You Cannot Buy a New Home if There is Nothing Available

You Cannot Buy a New Home if There is Nothing Available

You Cannot Buy a New Home if There is Nothing Available

As the shortest day of our year looms so does the trough of our real estate market, where sellers are few and buyers are left clamoring for more.

The Santa Rosa metro region is working to accommodate the demands of the greater Bay Area along with its’ own, and according to BAREIS MLS - with November in the rearview mirror - the data points to a marketplace still absorbing homes at higher than typical seasonal level with only 153 single-family homes remaining for sale in the city and its environs – 46 percent less than this same time a year ago and a new all-time low. Exacerbated buyer activity has claimed another 171 single-family homes during the past month – a rate 14 percent higher than a year earlier – which is an astounding accomplishment as we have continued to see less available new inventory arrive month over month during this past year.

The entire municipality introduced just 99 new listings to the market over the last month – 31 percent fewer than in 2020 as well as being the least ever for this municipality - while the most recent period also found Seller’s handing over keys on 205 completed sales – 21 percent ahead of last year and held back due to the lack of inventory for buyers to select from. With the lack of a credible supply, the statistics will be artificially hampered due to a significant portion of unsatiated demand going unmet each month as more homes continue to be absorbed while fewer sellers enter the “open” market – this will eventually point to a false reading of sales shrinking as when sales fall due to lack of supply is a totally different story than when they fall when inventories are bountiful.

This compression is affirmed by Santa Rosa recording its’ Months’ Supply of Inventory (MSI) at 0.7 – the tightest market this metro has ever historically recorded. This can be attributed to the fundamental shift in population migration from the greater Bay Area along with the cost of money in our current economy coupled with a lack of property owners interested in leaving the area.

MSI is the metric that indicates the number of months it would take to sell the current inventory at the current rate of sales. An MSI ranging from 4.0 to 6.0 is indicative of a balanced market, with lower numbers increasingly favoring sellers and vice versa.

Within the city, Northeast Santa Rosa – the North Bay’s most active submarket - saw the introduction of just 31 single-family homes in November - 50 percent fewer than this same period a year ago. The supply of homes was met with enhanced demands during the period as there were only 78 dwellings for home seekers to consider by months end – 47 percent fewer than the depths we were experiencing at this time last year. Buyers still managed to absorb 57 homes into contracts – six percent ahead of the prior November - while sellers received closing checks on another 68 properties - culminating in an MSI of 1.1.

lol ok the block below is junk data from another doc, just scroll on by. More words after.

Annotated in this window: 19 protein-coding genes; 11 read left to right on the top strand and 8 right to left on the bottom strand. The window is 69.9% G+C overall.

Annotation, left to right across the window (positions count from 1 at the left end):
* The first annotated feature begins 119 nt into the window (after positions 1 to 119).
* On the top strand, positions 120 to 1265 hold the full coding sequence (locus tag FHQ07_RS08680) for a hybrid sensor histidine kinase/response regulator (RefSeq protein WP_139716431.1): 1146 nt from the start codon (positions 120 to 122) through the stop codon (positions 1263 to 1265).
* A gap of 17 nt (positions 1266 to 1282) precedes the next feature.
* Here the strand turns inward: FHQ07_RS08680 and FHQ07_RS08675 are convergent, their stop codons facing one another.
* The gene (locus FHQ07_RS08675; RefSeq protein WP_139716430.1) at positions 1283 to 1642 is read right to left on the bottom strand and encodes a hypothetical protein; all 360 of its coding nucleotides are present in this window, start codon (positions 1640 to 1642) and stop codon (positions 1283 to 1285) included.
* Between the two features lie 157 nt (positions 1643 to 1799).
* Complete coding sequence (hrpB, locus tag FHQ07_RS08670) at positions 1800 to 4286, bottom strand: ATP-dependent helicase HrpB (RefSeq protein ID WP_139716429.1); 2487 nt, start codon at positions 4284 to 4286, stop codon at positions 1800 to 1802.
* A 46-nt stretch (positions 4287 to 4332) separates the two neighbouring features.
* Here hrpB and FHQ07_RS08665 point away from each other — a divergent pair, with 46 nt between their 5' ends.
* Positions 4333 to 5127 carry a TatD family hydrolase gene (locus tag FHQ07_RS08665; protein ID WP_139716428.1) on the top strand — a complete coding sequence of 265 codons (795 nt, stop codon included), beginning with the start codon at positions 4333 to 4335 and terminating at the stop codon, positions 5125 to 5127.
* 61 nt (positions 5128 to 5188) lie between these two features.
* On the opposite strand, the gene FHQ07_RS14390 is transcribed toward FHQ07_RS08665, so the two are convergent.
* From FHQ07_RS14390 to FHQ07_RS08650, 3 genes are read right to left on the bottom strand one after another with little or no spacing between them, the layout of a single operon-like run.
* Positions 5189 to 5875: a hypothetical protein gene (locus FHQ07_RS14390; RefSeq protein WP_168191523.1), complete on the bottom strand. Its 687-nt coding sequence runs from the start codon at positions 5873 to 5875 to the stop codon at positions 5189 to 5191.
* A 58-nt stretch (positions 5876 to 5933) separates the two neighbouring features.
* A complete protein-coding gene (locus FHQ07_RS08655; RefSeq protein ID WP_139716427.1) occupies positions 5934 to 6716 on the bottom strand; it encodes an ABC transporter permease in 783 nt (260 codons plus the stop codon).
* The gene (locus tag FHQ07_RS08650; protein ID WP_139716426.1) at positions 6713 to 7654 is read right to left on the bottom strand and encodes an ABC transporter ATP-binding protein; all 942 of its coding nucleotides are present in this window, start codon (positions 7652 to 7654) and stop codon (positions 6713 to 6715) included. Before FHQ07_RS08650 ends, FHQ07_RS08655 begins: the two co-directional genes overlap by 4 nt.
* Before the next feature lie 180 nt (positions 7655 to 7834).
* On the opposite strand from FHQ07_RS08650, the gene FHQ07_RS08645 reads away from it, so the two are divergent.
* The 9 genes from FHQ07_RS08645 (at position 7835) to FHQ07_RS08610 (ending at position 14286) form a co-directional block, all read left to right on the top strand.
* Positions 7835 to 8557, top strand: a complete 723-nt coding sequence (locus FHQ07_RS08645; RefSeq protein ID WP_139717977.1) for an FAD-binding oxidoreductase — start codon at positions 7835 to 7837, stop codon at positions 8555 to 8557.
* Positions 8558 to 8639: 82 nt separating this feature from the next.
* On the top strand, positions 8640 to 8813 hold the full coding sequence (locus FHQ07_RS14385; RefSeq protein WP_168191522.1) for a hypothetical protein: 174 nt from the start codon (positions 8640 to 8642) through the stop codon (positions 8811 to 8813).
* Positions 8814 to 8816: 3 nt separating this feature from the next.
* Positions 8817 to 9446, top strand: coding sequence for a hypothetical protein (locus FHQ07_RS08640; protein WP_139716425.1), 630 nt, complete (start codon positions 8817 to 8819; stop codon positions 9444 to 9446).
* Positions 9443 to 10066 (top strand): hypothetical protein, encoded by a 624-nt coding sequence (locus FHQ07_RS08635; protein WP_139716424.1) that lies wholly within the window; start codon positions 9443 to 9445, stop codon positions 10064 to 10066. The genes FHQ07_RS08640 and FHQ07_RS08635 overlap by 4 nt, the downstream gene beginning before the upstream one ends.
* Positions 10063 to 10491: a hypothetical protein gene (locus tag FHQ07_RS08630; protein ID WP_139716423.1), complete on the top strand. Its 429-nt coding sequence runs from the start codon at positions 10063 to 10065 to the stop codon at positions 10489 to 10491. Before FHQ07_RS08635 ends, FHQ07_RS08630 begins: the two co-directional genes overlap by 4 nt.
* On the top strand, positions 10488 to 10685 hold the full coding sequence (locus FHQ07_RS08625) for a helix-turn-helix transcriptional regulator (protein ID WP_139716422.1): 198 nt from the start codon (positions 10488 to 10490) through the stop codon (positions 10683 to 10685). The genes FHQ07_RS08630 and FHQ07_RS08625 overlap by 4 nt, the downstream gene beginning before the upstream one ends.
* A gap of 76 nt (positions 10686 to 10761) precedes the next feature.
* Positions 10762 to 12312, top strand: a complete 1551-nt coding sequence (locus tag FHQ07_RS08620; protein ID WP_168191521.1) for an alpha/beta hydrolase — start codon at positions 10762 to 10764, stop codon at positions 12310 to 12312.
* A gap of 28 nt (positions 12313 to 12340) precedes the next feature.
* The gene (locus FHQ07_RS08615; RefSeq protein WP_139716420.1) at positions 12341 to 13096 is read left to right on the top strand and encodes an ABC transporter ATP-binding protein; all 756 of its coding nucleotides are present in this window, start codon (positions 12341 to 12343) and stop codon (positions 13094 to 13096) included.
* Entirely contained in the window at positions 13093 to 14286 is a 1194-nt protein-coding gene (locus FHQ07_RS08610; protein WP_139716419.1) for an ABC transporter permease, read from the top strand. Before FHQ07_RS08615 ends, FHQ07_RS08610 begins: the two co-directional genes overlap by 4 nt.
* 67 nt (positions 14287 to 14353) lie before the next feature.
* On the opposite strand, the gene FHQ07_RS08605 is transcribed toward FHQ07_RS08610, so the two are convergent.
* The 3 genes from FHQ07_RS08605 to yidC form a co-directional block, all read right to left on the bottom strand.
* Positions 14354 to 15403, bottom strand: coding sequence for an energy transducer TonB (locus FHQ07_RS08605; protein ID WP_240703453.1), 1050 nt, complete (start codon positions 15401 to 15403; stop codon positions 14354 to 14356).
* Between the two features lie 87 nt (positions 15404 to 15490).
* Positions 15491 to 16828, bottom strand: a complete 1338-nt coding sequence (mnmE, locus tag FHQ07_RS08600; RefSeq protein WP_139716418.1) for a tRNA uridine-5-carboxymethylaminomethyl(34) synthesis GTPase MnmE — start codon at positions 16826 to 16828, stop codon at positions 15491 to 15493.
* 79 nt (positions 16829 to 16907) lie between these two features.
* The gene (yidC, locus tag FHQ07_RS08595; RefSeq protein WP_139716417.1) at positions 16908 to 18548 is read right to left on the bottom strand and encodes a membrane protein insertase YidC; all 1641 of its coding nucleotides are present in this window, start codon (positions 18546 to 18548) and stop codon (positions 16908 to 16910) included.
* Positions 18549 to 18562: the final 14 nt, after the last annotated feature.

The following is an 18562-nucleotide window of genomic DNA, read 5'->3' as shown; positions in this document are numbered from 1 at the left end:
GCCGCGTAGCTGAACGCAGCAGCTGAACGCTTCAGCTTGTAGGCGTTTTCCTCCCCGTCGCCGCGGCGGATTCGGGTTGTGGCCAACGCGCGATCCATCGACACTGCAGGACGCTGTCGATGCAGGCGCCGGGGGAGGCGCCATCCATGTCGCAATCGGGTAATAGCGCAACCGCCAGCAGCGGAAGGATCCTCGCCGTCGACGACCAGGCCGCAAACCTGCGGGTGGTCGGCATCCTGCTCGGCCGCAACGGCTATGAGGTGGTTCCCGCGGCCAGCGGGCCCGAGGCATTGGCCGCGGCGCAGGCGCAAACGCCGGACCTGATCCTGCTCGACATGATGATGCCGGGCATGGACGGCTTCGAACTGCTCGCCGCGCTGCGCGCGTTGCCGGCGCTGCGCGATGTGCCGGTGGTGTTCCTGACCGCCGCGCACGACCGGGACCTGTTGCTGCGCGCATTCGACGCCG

An even tighter market, Southeast Santa Rosa saw the supply of listed properties rest at 23 by the end of last month. This submarket debuted just 14 new homes in the period while buyers garnered accepted offers on 22 additional dwellings. This coveted corner of the city experienced 39 formal transfers in the November thereby establishing an MSI of 0.6.

Oakmont – now with its vitality restored – has rolled off several steady months of heightened buyer activity as this region was left with only 16 homes available for sale as November concluded – by far the fewest at any time over the prior year. Owners launched just 13 new offerings in the period while buyers inked out 33 new deals - 200 percent ahead of last year. Sellers concluded another 33 transactions during the month – 94 percent more than the prior year - leaving this niche market with an MSI of 0.5.

Still awash with more buyers though fewer sellers each month, Northwest Santa Rosa saw buyers swoop in to gain control of 35 more deals, leaving just 15 available single-family homes for sale at months end. Sellers committed only 22 additional offerings to the markets while another 39 homes completed the closing process. This steady, intense activity has been holding MSI under a one-month supply for well over year and, as of this month, it now rests at 0.4 – less than a two-week supply of homes.

Southwest sellers managed to deliver 19 new offerings to the market this past month only to see consumers place 24 more dwellings into contract. Newly minted homeowners captured keys on 26 closings, leaving 21 homes available for buyers to peruse in December while establishing an MSI of 0.8.

As we close out a record year, all eyes are looking ahead to see what the new year will bring.

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